HY­GIENE TIPS FOR THE STYLISH YOU

Small ways for mak­ing a big im­pact.

Woman's Era - - Contents - Prachi Bhard­waj

Garima en­tered the party hall in a stylish long kurta teamed with palazzo and stilet­toes. Her silky-ironed hair fall­ing on her shoul­ders, her bright lip­stick mak­ing her face glow. All looked well till I hap­pened to come closer. My good­ness! She was stink­ing of body odour. And when she greeted me, I re­alised her front teeth were stained with her bright lip­stick. Garima must have put in so much think­ing and ex­e­cu­tion to her look for that oc­ca­sion but some silly mis­takes were mak­ing her ap­pear foul. Just then Rid­hima en­tered the hall. Though her dress was sim­ple and make-up sober look­ing, she ap­peared to be a de­cently garbed el­e­gant woman. Minutely ob­serv­ing Rid­hima’s ap­pear­ance left me think­ing about some sim­ple day-to­day tips that can help us come across as classy and stylish per­sons in the real sense.

Tak­ing care of body odour

Body odour is a prob­lem that engulfs most of us, es­pe­cially around sum­mer time. Though ad­ver­tise­ments at­tract with var­ied prod­ucts tar­get­ing the body odour, we don’t have to spend a for­tune to smell fresh through­out the day. Be­fore get­ting ready for the spe­cial oc­ca­sion, hop in the shower! Grab a de­odor­ant or an­tiper­spi­rant for long-last­ing fresh­ness. Last but not the least, do not for­get to have your dress washed or drycleaned each time you wear it. Al­though our spe­cial dresses are worn min­i­mally, the smell of per­fume or body re­mains in the dress. And when you hap­pen to wear it next time, it will show­case the stal­e­ness.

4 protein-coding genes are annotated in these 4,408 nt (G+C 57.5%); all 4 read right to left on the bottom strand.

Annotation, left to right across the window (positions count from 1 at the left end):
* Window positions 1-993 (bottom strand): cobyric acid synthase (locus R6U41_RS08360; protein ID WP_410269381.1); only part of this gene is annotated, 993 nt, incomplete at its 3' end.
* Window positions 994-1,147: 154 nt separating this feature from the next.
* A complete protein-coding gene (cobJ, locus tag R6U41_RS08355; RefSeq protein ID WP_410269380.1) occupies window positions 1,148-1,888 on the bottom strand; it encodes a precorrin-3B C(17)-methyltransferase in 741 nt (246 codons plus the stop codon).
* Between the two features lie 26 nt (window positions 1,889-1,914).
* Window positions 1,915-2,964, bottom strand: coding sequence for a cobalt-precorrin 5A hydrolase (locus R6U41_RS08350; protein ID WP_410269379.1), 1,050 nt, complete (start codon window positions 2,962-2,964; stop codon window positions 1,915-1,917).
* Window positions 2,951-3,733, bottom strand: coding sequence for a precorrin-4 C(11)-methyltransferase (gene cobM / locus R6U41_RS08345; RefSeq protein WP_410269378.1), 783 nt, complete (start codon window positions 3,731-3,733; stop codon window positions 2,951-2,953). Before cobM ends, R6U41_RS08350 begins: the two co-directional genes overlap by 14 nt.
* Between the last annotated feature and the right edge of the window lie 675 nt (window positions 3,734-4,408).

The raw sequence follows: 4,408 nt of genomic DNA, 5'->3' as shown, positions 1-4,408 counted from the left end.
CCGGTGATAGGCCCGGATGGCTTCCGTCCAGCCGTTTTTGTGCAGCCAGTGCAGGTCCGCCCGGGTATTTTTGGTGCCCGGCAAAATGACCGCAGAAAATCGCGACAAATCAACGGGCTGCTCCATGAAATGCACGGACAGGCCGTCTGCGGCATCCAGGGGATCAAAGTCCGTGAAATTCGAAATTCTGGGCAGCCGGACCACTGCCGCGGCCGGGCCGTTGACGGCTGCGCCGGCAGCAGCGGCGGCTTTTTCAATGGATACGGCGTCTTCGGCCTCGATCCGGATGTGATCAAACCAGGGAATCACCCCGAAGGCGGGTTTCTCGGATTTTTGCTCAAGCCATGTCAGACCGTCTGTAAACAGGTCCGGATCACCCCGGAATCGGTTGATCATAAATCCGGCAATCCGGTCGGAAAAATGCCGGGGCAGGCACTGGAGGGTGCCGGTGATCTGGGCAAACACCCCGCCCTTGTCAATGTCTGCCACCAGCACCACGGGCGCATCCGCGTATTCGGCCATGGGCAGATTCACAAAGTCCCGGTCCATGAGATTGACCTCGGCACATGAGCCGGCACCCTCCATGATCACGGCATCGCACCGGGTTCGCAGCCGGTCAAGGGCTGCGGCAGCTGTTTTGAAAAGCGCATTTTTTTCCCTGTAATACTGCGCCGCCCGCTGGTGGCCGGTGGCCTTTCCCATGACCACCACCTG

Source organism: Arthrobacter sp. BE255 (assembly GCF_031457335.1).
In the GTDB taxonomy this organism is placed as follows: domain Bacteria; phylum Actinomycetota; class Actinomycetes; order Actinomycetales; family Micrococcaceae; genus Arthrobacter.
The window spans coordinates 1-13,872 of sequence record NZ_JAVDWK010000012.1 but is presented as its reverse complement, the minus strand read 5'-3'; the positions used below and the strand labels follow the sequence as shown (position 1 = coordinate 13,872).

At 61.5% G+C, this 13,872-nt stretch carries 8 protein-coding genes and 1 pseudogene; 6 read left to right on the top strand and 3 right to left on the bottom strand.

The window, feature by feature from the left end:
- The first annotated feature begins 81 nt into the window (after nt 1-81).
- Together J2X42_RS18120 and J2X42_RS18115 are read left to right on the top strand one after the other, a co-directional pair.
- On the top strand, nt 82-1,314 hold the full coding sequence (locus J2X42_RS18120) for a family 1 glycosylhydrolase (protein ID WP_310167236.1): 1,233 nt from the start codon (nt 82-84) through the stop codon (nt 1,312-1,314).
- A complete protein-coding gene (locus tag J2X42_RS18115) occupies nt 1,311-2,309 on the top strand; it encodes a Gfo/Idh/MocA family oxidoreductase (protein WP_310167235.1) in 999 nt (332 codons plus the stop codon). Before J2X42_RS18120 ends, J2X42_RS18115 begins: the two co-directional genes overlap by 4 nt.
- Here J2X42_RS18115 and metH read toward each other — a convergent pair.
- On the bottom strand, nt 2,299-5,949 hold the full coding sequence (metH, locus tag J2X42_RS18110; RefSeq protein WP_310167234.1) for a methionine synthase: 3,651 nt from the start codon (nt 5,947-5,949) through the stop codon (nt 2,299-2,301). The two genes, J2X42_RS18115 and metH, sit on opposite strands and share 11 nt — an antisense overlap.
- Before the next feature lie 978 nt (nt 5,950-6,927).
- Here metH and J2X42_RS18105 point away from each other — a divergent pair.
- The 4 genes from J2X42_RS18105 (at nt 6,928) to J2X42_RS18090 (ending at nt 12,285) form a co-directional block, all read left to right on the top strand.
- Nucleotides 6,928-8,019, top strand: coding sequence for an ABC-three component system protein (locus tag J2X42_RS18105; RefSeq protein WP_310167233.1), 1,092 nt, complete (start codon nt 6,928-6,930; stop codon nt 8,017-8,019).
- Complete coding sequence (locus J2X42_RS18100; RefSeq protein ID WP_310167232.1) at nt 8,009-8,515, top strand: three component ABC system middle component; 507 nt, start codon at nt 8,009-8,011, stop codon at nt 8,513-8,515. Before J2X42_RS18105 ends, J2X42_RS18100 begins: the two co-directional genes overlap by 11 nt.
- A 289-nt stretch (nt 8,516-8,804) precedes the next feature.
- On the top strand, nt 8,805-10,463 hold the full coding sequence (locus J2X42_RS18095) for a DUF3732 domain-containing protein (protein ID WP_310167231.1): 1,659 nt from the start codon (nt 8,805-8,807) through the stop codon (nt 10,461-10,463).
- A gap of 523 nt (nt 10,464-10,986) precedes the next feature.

Tak­ing care of foul breath

It is as im­por­tant to lay at­ten­tion on how we smell as it is to fo­cus on how we look. Bad breath or hal­i­to­sis, is char­ac­terised by an un­pleas­ant odour of the mouth. There could be many causes of bad breath in­clud­ing food such as gar­lic, onions, spicy foods, ex­otic spices (such as curry), fish etc, to­bacco prod­ucts, poor den­tal hy­giene or health prob­lems. There are some things a per­son can do to elim­i­nate bad breath. Good oral hy­giene: Brush­ing the teeth and tongue, and floss­ing, keeps the mouth healthy and can of­ten get rid of bad breath. Chew­ing sug­ar­less gum or suck­ing on sugar-free mints may tem­po­rar­ily mask bad breath odour. For more se­ri­ous cases of bad breath, den­tists can pre­scribe a spe­cial tooth­paste and mouth­wash that can im­prove the symp­toms of bad breath.

Tak­ing care of the dry rough skin

Be­ing dressed up nicely in a crease-free dress but show­ing a creased skin spoils the whole show. Healthy skin is soft, sup­ple and mois­turised. We all know that un­healthy, dry and scaly skin can be re­plen­ished by fre­quent ap­pli­ca­tion of creams and lo­tions and drink­ing plenty of wa­ter.